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Peanuts, potatoes facing extinction?
Commodity Online | May 23, 2007 13:24 IST
A new study on global warming says massive atmospheric changes may drive many varieties of plants and crops, including potatoes and peanuts, to extinction by 2050.
A study by the Consultative Group on International Agricultural Research (CGIAR) said that by mid-century, global warming will wipe out traits that might help modern crops resist pests or disease.
The findings said many wild relatives of other crops -- including wheat, rice or barley could be at risk.
"A number of wild species will be highly threatened by climate change -- they are losing areas suitable as their habitat," said Annie Lane, one of three authors of the CGIAR study. CGIAR backs 15 farm research groups in the world.
It said 61 per cent of 51 species of wild peanut and 12 per cent of 108 wild potato species would go extinct in the next 50 years because of the global warming caused by greenhouse gases released by human use of fossil fuels.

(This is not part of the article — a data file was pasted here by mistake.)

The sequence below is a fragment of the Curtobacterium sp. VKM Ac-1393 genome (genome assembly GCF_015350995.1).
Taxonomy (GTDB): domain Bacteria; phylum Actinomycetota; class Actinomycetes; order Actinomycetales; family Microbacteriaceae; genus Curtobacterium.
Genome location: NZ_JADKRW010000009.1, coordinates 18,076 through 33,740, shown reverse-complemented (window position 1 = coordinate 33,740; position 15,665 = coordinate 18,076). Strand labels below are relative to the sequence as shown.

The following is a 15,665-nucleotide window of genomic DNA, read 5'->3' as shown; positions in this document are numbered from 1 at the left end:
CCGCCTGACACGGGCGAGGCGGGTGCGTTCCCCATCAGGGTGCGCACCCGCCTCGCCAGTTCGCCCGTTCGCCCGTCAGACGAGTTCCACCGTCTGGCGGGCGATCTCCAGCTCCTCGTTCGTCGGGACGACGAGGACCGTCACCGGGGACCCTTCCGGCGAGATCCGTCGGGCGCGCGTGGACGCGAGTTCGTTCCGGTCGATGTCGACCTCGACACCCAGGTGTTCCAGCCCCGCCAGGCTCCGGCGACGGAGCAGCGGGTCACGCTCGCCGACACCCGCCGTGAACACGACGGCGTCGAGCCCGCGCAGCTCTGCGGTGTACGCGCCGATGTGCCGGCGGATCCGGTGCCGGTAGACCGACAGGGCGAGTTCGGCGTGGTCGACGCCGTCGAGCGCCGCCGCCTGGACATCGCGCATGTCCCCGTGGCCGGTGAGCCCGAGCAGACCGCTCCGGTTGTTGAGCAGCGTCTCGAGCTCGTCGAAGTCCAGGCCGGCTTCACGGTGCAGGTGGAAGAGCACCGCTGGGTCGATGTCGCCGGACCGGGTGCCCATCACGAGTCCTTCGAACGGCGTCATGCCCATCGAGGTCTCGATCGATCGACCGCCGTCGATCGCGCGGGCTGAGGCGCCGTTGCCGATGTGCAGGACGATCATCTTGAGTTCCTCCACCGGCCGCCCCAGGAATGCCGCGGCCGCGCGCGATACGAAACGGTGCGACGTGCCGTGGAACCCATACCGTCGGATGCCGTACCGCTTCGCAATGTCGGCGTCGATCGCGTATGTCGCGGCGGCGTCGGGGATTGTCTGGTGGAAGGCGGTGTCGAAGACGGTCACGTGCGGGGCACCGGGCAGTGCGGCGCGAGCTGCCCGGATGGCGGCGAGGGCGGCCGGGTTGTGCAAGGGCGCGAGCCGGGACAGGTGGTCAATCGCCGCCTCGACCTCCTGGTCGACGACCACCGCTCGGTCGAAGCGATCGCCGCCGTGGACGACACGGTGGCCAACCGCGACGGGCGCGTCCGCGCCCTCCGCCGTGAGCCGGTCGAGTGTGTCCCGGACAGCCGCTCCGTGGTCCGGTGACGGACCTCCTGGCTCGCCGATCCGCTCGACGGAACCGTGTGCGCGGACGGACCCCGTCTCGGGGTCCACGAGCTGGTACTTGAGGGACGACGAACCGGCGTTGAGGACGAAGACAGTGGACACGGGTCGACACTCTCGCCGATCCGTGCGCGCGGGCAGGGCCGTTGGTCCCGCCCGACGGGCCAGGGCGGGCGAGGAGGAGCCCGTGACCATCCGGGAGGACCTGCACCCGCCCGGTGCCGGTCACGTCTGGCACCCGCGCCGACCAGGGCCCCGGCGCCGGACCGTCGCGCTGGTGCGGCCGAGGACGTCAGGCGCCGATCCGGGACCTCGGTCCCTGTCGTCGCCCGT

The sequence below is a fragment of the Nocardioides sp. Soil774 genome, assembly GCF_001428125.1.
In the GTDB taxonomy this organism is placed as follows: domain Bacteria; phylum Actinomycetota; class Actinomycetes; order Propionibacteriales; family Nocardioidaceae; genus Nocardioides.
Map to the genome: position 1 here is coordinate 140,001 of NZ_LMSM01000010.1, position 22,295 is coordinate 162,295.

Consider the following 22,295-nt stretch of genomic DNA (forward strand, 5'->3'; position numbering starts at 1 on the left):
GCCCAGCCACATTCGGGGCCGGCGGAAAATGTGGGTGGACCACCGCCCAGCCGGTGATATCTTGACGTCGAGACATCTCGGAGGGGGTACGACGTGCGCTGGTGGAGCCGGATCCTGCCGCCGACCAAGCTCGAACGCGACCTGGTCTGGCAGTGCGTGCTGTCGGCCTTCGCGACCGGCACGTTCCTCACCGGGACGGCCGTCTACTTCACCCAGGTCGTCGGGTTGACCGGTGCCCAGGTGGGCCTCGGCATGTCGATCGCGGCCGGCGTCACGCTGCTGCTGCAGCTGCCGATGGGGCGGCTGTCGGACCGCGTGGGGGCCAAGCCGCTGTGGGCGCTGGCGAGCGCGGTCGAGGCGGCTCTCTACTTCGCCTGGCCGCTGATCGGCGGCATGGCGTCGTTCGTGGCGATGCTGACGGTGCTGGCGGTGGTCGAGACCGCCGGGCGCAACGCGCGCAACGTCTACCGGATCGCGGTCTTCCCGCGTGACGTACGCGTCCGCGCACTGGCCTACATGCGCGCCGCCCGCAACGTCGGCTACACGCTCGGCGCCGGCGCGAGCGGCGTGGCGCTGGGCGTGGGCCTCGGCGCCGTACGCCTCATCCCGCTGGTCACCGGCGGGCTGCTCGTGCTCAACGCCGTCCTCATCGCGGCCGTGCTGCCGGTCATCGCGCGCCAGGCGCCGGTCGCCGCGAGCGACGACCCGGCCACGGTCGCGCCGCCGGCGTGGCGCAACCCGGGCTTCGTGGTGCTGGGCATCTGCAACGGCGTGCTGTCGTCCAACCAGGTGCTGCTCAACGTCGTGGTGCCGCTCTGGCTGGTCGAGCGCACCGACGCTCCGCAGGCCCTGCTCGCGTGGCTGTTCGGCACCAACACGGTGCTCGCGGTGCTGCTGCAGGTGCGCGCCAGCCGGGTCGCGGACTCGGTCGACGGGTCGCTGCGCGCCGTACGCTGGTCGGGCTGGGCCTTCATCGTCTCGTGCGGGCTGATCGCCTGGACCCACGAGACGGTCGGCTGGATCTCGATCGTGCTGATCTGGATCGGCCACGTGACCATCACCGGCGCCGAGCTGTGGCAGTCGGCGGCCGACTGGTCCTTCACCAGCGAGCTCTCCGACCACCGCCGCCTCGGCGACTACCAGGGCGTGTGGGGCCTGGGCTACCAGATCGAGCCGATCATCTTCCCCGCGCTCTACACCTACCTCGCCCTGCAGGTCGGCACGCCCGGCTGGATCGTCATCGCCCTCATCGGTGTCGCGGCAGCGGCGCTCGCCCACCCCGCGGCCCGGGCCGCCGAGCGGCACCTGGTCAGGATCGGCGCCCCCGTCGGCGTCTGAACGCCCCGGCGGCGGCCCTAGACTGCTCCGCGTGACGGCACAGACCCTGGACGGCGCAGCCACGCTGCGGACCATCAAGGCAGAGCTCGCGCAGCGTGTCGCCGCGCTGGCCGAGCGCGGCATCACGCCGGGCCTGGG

Peanuts, which originated in South America, are at risk because they thrive in flat regions, where any climate change quickly affects a big area. The peanuts also grow underground, near the parent plant, limiting their ability to move.
Potatoes, found in the Andes mountains, could more easily extend their range upwards to find cooler temperatures. A strain of wild potato with genes resistant to blight, infamous for causing the 1840s famine in Ireland which killed about a million people, was among species at risk of extinction, the study said.
The study that also examined the vigna or cowpea, which is an important food crop in Africa and most resilient in the climate models with just two of 48 wild strains is also at risk of extinction.
It pointed out that hardy plants that thrive in a broad range of climates could benefit.
Saying that there is an urgent need to identify and effectively conserve crop wild relatives that are at risk of climate change, the study urged governments across the world to do more to preserve the wild relatives of crops in nature and in seed banks.